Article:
[Tagging] How to tag named group of named water areas?

Kevin Kenny kevin.b.kenny at gmail.com
Thu Nov 8 19:09:44 UTC 2018

On Thu, Nov 8, 2018 at 5:38 AM Dave Swarthout <daveswarthout at gmail.com>

> Also agreed.
> I'm not saying anything about the route tag. We're talking about tags
> other than route or type, which actually set up the relation. The
> additional tags that describe the route or multipolygon either go on the
> relation or the ways depending on their scope, but not both.

Rather than 'depending on their scope', depending on the object to which
they belong.

Your choice of 'operator' as an example is a good one.  Here's one where,
if I had chosen to tag operators, I'd have three different operators, one
for an underlying way and one for each of two relations.

First, there's the way: https://www.openstreetmap.org/way/20165067 .
That's where 'highway=secondary surface=asphalt etc.' goes: on the physical
way. The routers and renderers depend on this. Also, because of various
issues with data modeling, 'ref=*' sort of has to be there, but that's a
whole other discussion.  If I were to put an operator=* on the way, I'd put
Schoharie County Highway Department. That's who plows the snow, paints the
lines and fixes the potholes.

Next, there's the road route relation:
https://www.openstreetmap.org/relation/411906 . That's a road route.  It
gets "network", "ref", "symbol" and there's a Wikipedia entry for it.  If I
were to put an operator on it (I haven't) it would be "New York State
Department of Transportation." That's who established that numbered route,
and that's who allocates money for the county to maintain it, and that's
who establishes the standards for a third-class state reference route.

Finally, there's a piece of trail there.
https://www.openstreetmap.org/relation/6198493 (I know for certain that
it's mismapped, the on-road section is shorter than what's on the map, but
I haven't been able to make time to get up there and fix it, and that's not
the point! By the way, the guidebook is also wrong.) The trail is simply on
the paved shoulder of the road at that point. If I'd tagged the operator of
that route, it would be the New York/New Jersey Trail Conference. That's
whom to get in touch with if there's a problem with visibility of waymarks,
or a higher-level problem with the routing. (Which there definitely is,
that's a dangerous place to have the trail, and the operator is trying to
fix it, but negotiations with the landowners proceed at a snail's pace.)

For convenience, that relation is in turn part of a larger route relation
https://www.openstreetmap.org/relation/919642 - this may be a mild abuse,
having a route as a member of a route, but the renderers such as Waymarked
Trails consume it happily.  This breakdown is done because the route is
highly fragmented, and having hundreds or thousands of ways in a single
route relation is pretty unmanageable. All of the member relations
duplicate the full tagging of the parent, so that if a data consumer cannot
handle hierarchical nesting of routes, everything will still work, and the
route will simply be 'Long Path (Schoharie County)' instead of 'Long Path'.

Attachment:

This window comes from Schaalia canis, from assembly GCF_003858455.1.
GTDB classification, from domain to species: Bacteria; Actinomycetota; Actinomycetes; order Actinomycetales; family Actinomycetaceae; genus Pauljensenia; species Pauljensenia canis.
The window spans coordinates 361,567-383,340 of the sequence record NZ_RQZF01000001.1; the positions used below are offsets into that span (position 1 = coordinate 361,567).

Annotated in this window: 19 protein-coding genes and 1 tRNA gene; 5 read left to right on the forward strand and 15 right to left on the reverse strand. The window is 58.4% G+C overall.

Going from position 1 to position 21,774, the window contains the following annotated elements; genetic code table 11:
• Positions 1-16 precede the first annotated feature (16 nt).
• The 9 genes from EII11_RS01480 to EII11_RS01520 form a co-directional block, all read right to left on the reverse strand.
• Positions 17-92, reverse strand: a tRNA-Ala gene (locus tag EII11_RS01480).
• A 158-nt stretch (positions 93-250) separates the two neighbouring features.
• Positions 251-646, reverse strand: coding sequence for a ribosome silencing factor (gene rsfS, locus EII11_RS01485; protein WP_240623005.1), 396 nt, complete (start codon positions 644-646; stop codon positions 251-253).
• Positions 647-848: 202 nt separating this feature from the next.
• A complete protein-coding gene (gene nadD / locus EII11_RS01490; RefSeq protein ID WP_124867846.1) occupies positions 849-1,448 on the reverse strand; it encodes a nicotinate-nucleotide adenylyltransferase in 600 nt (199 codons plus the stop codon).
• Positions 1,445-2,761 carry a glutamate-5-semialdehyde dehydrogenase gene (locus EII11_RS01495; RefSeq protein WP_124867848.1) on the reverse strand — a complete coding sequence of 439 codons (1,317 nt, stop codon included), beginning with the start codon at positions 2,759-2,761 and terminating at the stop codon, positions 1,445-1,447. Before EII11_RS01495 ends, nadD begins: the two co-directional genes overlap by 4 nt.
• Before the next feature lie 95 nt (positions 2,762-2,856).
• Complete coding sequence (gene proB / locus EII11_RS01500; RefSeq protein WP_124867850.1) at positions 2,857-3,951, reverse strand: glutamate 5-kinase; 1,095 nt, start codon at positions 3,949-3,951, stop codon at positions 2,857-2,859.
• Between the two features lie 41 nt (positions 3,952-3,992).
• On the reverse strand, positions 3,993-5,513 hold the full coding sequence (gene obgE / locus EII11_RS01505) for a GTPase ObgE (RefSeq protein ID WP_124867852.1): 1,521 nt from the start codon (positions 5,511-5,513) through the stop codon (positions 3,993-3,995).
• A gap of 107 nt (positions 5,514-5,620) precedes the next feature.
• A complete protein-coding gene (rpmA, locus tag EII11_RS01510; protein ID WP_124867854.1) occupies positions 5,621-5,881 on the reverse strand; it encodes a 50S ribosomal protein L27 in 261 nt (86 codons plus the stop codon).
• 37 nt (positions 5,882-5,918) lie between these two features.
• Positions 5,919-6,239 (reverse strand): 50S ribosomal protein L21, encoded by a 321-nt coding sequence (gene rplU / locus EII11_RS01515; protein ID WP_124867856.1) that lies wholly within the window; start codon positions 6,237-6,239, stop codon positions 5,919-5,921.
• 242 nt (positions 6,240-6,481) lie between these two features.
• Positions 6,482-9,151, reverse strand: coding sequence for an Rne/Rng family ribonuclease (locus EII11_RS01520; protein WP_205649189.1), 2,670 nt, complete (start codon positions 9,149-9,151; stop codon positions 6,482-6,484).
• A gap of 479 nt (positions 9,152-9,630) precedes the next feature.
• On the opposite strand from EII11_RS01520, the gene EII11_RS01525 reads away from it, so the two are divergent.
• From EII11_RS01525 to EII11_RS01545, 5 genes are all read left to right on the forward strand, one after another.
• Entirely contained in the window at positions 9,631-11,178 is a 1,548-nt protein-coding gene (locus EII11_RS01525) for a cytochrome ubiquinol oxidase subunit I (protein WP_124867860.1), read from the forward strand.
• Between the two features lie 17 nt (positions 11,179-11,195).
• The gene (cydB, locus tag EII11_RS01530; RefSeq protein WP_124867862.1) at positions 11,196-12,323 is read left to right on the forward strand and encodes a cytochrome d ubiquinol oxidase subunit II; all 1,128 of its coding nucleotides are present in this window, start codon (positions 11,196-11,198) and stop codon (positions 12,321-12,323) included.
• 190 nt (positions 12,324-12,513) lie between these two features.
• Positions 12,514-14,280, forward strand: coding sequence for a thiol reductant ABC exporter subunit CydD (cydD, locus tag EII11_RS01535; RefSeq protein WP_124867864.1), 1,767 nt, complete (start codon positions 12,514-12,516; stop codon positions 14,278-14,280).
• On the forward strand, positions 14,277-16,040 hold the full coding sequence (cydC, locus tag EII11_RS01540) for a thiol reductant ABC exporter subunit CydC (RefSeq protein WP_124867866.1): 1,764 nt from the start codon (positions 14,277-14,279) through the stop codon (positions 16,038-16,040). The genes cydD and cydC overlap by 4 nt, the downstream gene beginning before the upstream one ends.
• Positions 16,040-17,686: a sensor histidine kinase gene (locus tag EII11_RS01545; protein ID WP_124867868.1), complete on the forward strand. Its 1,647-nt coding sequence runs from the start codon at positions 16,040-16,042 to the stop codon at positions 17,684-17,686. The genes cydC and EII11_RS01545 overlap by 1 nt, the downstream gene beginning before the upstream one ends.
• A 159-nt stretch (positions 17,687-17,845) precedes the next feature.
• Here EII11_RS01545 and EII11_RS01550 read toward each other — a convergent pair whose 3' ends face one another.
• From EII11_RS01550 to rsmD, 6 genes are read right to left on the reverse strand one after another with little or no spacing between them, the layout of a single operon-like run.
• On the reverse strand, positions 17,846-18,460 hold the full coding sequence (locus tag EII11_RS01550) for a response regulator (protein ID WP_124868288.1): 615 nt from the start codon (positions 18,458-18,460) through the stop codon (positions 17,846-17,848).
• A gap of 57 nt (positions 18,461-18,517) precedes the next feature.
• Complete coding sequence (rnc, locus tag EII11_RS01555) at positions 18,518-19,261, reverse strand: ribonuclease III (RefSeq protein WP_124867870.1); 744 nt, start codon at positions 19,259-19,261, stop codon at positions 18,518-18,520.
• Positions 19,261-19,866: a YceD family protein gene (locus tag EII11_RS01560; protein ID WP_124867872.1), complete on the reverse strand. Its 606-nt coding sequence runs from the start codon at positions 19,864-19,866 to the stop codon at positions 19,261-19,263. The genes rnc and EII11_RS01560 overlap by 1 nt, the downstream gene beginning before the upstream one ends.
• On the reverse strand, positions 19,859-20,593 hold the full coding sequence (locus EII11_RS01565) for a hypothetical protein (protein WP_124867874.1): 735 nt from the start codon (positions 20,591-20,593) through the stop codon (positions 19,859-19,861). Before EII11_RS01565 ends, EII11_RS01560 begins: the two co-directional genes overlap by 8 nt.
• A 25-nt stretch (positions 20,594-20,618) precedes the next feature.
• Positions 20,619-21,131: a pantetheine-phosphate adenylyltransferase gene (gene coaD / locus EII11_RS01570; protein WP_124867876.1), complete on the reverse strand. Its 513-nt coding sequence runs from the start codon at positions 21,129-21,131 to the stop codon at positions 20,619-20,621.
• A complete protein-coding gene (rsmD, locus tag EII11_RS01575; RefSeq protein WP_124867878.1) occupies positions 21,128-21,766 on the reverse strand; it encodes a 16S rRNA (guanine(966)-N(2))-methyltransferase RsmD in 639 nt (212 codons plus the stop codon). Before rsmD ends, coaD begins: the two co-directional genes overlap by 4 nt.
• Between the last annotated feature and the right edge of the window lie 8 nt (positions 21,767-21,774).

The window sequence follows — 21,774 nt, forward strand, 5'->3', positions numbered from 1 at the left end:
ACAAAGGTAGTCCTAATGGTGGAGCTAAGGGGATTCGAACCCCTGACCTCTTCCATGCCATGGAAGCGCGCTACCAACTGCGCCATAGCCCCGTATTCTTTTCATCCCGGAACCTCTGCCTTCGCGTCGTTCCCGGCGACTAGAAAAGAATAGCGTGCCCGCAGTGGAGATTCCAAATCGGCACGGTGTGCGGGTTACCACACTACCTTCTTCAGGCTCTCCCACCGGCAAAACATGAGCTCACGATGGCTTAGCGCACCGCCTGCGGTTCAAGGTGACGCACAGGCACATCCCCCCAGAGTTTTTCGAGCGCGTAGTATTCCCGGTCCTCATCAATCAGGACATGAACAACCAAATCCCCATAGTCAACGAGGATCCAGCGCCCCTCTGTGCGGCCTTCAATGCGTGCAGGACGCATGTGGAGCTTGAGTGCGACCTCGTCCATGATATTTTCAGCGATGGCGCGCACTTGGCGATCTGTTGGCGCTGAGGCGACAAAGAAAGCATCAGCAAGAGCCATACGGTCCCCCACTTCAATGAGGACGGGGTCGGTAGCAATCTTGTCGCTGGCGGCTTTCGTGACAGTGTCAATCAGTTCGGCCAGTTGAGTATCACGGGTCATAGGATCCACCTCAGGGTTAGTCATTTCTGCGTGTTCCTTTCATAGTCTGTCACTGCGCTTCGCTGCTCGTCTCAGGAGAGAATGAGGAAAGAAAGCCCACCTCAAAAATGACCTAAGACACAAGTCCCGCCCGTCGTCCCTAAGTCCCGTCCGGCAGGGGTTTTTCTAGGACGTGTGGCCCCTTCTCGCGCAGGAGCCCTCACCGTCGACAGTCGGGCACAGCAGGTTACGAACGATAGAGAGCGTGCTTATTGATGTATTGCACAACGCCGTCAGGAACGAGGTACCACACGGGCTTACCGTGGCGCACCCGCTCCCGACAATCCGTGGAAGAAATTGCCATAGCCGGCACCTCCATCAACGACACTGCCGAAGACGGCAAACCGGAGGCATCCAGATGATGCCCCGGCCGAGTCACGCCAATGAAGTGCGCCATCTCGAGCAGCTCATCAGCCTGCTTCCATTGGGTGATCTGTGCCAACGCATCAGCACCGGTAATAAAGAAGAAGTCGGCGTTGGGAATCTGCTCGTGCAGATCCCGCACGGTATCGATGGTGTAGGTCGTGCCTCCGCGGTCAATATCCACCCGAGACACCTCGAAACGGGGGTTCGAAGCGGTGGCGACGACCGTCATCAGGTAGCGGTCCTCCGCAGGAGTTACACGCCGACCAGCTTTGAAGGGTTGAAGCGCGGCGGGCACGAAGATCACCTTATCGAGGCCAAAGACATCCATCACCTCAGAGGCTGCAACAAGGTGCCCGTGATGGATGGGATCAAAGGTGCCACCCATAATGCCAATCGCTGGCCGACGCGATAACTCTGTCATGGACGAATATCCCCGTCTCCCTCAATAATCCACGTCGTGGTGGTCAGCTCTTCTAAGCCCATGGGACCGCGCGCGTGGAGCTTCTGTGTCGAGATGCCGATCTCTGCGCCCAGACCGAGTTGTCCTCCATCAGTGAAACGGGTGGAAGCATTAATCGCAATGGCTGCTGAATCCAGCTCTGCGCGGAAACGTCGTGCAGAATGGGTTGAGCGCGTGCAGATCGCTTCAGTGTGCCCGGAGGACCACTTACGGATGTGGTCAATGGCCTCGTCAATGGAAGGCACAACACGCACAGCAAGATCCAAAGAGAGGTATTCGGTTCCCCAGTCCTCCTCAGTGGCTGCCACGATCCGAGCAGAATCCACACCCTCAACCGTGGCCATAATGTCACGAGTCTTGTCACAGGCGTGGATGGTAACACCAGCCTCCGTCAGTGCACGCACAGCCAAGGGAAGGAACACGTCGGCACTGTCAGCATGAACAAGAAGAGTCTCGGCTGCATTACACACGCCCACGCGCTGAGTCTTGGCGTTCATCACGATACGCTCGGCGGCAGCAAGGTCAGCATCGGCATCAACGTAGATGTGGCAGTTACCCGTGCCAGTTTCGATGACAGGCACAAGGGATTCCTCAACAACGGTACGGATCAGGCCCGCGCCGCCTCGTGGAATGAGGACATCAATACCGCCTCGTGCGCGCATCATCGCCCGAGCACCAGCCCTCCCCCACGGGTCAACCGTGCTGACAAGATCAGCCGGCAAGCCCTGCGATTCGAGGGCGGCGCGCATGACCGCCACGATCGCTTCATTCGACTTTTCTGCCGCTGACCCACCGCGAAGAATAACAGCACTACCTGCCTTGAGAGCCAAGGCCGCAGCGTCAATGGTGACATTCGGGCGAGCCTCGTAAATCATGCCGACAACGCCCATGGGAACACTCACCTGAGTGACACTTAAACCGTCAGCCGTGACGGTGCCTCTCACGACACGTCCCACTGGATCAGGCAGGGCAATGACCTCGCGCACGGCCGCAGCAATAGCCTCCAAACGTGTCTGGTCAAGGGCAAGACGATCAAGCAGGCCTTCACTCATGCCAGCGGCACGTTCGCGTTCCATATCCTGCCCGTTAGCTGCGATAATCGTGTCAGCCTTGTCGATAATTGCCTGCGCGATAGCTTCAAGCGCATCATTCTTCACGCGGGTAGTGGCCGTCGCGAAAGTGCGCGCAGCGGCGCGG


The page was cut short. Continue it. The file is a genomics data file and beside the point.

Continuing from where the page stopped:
So -- a physical attribute (highway=*, surface=*, building=*, bridge=*,
whatever...) always goes on a physical object (a node, way, or
multipolygon). Relations other than multipolygons are not physical objects,
but conceptual groupings. They get the attributes that belong to the
groupings - name, operator, contact information, network, reference,
Wikipedia, website, .... They do not get attributes of the physical objects
that compose them - those attributes belong to the objects and are not
generally understood to be inherited from the relation.

I think you you may have been confused because multipolygons are such a
powerful concept once you 'get it' - and physical tags on multipolygons are
Just Fine since multipolygons are physical objects. But multipolygons are a
special case among relations.  (The older scheme for tagging riverbanks is
another special case, but I consider it to be a legacy, and do not use it
for new mapping work.)

Specific types of relations may have further constraints. I can't speak to
public transport ones (since I don't map them). The only relations I use
are multipolygon, route (road, walking, hiking, horse, bicycle, ski,
snowmobile), boundary, and very occasionally a group (which I realize has
no recognized rendering but I don't know how else to tag the things). I do
waterways as multipolygons (one of several recognized ways to do them). I
don't do the networks for rail, power, or pipeline infrastructure - I map
the physical objects when I come across them in the field and consider them
significant landmarks, but don't try hard to tie them into the networks -
I'll leave that for someone else. I don't map complex traffic regulations
at all. For this reason, I can't speak to the specialized relations that
are used in these things, but I strongly suspect that they follow similar
rules of 'physical tags only on the physical objects and relations tagged
with only those attributes that conceptually belong to the collection.'

To the best of my knowledge, no data consumer presumes that all attributes
are inherited from general relations onto the components. (Multipolygons,
of course, are a beast unto themselves.)
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